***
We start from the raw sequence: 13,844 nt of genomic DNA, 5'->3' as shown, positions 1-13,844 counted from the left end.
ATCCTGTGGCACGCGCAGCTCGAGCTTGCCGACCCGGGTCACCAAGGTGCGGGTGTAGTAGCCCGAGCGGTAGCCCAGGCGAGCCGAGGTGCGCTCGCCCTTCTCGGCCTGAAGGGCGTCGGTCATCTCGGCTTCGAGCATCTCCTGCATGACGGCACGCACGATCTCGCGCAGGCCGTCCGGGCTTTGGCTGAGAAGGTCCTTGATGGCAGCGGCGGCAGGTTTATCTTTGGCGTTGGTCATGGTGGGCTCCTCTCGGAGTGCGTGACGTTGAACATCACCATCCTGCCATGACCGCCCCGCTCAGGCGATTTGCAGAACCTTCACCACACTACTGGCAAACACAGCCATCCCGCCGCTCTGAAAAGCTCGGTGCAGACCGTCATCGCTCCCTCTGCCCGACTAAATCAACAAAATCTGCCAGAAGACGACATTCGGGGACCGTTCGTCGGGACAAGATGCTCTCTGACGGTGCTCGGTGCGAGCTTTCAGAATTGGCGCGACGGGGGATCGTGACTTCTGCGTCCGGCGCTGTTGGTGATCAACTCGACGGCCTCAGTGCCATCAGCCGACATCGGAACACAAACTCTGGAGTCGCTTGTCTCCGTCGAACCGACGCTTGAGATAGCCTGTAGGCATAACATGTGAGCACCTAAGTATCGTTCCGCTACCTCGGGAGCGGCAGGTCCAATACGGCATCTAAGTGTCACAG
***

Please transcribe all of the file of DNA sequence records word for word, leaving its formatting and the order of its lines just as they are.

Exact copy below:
We start from the raw sequence: 13,844 nt of genomic DNA, 5'->3' as shown, positions 1-13,844 counted from the left end.
ATCCTGTGGCACGCGCAGCTCGAGCTTGCCGACCCGGGTCACCAAGGTGCGGGTGTAGTAGCCCGAGCGGTAGCCCAGGCGAGCCGAGGTGCGCTCGCCCTTCTCGGCCTGAAGGGCGTCGGTCATCTCGGCTTCGAGCATCTCCTGCATGACGGCACGCACGATCTCGCGCAGGCCGTCCGGGCTTTGGCTGAGAAGGTCCTTGATGGCAGCGGCGGCAGGTTTATCTTTGGCGTTGGTCATGGTGGGCTCCTCTCGGAGTGCGTGACGTTGAACATCACCATCCTGCCATGACCGCCCCGCTCAGGCGATTTGCAGAACCTTCACCACACTACTGGCAAACACAGCCATCCCGCCGCTCTGAAAAGCTCGGTGCAGACCGTCATCGCTCCCTCTGCCCGACTAAATCAACAAAATCTGCCAGAAGACGACATTCGGGGACCGTTCGTCGGGACAAGATGCTCTCTGACGGTGCTCGGTGCGAGCTTTCAGAATTGGCGCGACGGGGGATCGTGACTTCTGCGTCCGGCGCTGTTGGTGATCAACTCGACGGCCTCAGTGCCATCAGCCGACATCGGAACACAAACTCTGGAGTCGCTTGTCTCCGTCGAACCGACGCTTGAGATAGCCTGTAGGCATAACATGTGAGCACCTAAGTATCGTTCCGCTACCTCGGGAGCGGCAGGTCCAATACGGCATCTAAGTGTCACAG